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News coverage of several hospitals’ use of non-heartbeating donors for transplantation has renewed concerns about this procedure. Reports such as the one CBS’ 60 Minutes broadcast in mid-April point out the need for ethics committees to renew institutional policies and procedures to alleviate these concerns. (See in-depth coverage of safeguards and policies on non-heartbeating donor recovery, Medical Ethics Advisor, April 1995, p. 45.)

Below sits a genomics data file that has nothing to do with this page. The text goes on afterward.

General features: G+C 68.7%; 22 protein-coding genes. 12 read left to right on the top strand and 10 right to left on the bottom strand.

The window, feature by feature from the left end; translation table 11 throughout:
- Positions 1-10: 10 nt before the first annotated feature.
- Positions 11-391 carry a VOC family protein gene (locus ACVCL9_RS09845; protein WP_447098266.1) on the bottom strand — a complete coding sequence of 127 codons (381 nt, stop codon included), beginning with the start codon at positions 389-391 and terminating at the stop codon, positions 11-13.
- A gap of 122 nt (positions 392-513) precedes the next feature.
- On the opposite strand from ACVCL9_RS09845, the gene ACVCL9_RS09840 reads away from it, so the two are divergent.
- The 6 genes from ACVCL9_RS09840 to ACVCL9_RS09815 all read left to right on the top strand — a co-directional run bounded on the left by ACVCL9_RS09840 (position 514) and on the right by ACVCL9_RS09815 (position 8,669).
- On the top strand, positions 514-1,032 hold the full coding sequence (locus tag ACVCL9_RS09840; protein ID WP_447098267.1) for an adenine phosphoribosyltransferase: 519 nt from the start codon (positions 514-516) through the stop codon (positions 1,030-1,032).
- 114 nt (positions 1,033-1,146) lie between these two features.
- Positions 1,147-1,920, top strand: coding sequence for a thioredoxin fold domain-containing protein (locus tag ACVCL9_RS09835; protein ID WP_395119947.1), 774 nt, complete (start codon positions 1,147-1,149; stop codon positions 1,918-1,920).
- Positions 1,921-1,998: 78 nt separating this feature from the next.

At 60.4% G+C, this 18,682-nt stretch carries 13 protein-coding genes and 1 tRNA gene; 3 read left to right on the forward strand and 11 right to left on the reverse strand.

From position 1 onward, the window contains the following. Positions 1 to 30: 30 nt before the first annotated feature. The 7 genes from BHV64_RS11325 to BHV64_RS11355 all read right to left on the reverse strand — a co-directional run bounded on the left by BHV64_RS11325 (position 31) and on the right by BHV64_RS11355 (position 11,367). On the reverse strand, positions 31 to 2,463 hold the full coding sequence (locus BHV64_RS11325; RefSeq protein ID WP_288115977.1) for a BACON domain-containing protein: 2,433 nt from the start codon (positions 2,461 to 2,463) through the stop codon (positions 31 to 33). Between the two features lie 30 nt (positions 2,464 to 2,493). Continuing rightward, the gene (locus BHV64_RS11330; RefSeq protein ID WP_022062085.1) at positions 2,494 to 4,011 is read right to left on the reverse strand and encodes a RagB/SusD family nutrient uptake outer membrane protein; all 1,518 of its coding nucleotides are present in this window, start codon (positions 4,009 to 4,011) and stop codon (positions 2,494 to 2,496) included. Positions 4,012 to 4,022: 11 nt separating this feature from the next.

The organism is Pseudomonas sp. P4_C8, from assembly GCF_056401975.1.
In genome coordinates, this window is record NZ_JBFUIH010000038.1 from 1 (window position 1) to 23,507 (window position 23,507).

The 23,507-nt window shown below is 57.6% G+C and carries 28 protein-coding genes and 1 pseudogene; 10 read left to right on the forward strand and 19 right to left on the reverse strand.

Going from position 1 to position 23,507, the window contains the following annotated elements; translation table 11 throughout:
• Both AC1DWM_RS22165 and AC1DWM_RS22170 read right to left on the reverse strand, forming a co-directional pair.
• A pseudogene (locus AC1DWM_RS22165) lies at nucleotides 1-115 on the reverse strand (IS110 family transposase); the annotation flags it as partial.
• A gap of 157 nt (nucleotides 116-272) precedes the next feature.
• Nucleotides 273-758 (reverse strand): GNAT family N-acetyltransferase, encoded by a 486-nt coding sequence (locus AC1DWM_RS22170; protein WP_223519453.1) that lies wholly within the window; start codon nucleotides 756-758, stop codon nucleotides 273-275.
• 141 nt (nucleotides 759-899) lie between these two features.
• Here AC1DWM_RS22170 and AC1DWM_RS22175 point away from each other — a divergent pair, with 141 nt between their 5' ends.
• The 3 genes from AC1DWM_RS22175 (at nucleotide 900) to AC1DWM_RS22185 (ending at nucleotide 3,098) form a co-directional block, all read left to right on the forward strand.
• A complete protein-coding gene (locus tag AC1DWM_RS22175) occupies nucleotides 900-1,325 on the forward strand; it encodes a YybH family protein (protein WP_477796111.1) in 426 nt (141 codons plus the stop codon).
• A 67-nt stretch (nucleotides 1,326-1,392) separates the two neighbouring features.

The Richmond-VA based United Network for Organ Sharing (UNOS), the national organ procurement organization, issued a statement on non-heartbeating protocols following the CBS report. "In any discussion of this issue it is vital to remember two fundamental points:
• All donors have been declared dead, by a physician or surgeon not affiliated with a transplant team, before surgical recovery of organs occurs.
• All organ recovery occurs with the informed consent of the donor family."
UNOS communications director Joel Newman tells MEA that state laws regarding the declaration of death recognize both cardiac death and brain death and that all organ donors were declared dead using cardiac criteria prior to 1968, when brain death criteria were first used as a standard.